Bradford Regional Medical Center is facing cuts to services, and McKean County officials are urging local residents to “save our community hospital,” as a petition available online is called.

Is there a chance to change the future of Bradford Regional Medical Center before its parent company, Upper Allegheny Health Systems, moves more services to Olean, N.Y.?

Pennsylvania Rep. Martin Causer, R-Turtlepoint, and the McKean County commissioners certainly hope so. And they need the public’s help to make their voices heard.

“It’s a call to action,” Causer said Monday night, shortly after he and the commissioners launched a petition to “Save Our Community Hospital.”

The petition is in response to last week’s announcement by UAHS that it plans to move all acute care and surgical services out of BRMC and offer the services only in Olean General Hospital. BRMC would continue to operate an emergency room, some outpatient services and maintain 10 inpatient beds, all proposed to be done by April 1.

“Our hospital is being bled dry,” Causer told The Era. “That’s why we need people to get involved.”

The petition, available on Causer’s website,, reads that it is calling on the hospital board, Upper Allegheny and its parent company, Kaleida Health, to cancel plans to transfer all acute care and surgical services away from BRMC.

Causer and the commissioners had a Zoom meeting with UAHS officials on Friday. Causer said that while the officials listened, “they were continually justifying their actions.”

Representatives from UAHS did not immediately reply to a request for comment sent late Monday.

In a statement last week, hospital officials said while some services from Bradford will be moving to Olean, the reverse is also true, as sleep and occupational health services have been moved to Bradford.

“I spoke with them about enhancing health care in McKean County,” Causer explained. “They talk about enhancing it in the region. To them, that’s Olean. It’s Bradford giving and Olean taking.”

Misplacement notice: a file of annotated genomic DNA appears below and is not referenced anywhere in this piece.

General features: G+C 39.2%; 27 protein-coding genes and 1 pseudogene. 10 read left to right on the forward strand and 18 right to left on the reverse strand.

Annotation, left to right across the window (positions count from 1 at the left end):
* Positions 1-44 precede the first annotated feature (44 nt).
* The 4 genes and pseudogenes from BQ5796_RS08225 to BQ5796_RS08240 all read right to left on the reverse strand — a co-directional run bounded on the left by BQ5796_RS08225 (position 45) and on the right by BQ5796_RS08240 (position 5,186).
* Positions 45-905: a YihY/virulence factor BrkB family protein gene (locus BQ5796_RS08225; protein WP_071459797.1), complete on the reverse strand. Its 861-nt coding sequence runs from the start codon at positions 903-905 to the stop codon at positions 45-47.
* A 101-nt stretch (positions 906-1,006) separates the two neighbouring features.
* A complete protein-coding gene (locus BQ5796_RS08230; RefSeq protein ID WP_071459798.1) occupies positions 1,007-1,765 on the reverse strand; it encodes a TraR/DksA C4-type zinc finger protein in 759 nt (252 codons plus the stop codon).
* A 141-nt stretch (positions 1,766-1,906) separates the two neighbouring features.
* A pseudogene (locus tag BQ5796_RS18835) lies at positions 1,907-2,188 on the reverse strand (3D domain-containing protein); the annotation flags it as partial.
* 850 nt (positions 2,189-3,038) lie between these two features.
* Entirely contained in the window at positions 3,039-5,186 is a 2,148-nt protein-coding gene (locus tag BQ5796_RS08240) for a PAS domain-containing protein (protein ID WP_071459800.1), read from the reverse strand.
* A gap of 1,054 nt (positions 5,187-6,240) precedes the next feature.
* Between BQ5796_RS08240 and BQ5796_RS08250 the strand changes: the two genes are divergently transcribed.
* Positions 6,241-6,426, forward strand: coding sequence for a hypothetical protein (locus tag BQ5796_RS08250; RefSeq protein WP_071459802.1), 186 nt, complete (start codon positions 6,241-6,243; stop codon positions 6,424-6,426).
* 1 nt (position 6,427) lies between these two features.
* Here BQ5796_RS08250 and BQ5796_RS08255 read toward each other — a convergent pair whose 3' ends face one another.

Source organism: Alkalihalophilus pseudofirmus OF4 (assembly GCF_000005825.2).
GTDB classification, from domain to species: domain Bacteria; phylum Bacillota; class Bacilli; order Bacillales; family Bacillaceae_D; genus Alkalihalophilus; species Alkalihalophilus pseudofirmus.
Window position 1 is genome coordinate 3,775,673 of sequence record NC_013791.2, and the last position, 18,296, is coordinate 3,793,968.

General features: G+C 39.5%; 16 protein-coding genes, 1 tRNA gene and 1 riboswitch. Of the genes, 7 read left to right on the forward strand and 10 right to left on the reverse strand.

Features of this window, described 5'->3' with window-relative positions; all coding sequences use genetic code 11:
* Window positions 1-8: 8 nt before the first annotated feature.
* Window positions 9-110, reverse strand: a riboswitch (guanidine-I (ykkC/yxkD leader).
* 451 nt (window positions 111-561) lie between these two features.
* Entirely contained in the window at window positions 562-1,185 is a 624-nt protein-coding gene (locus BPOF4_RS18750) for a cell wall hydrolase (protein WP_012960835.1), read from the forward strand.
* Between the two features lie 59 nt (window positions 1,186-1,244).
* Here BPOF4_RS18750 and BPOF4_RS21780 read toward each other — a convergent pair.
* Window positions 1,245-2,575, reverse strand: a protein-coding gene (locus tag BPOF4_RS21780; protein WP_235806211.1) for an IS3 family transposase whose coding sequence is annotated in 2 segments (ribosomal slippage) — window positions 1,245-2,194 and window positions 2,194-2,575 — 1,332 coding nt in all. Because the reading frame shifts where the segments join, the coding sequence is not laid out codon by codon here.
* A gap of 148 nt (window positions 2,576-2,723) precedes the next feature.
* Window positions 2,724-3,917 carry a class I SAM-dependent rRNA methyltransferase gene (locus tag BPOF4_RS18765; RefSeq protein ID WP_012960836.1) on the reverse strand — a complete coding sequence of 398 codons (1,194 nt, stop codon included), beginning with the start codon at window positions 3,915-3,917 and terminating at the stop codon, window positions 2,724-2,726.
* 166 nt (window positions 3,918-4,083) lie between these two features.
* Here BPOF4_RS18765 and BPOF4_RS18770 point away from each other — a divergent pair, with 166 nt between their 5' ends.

Tom Kreiner, chair of the McKean County commissioners, said he asked specifically if there was a chance to forestall the changes. “The answer was pretty much no,” he said.

“I get it, it’s a tough situation, but I think they have to listen to what’s going on. This hospital is vital to our community,” Kreiner said.

Causer said he believes everyone understands the challenges rural health care faces.

“But when you are looking at making the significant changes they are looking at,” he said, “I don’t think they are considering the impacts, even from a transportation perspective.”

Currently, there is no public transportation between Bradford and Olean, which could cause hardships for patients seeking care.

And while UAHS officials declined to give a number of potential jobs lost in Bradford, Causer said he had been told anywhere from 50 to 60.

The UAHS plan for Bradford would take the hospital down to the minimum requirements in Pennsylvania to still qualify as being a hospital, Kreiner said. Ten medical beds are required to maintain that designation.

“Originally, they were hoping for no beds,” the commissioner said, referring to information he’d received in earlier meetings on the topic.

Causer said, “We need to keep pushing forward with the message that we deserve access.” He added that people have been calling his office to ask what they could do to help. Now, with the petition, which he plans to present to UAHS board members and hospital officials, people can add their voices to the cry to save the hospital.

“It is unfathomable that we have to talk about this in the middle of a pandemic,” Causer said.

Hospital officials said the start date of their plan is subject to change, depending on the pandemic.

Causer also recommended that people talk to the hospital’s board members, including Jeannine Schoenecker, formerly of American Refining Group, Dr. Shabir Bhayani, Paul Ridley of Sundahl and Co. Insurance, David Ferguson of McCourt Label, Lisa Fiorentino of University of Pittsburgh at Bradford, Julie Marasco of Northwest Bank and Dr. Anil Pradhan.

Kreiner also urged people to sign the petition, and to make their voices heard.

“This is our community and we need to stand for it,” he said.

Hard copies of the petition can be downloaded from Causer’s website, or are available to sign at Causer’s Bradford office, 78 Main St.

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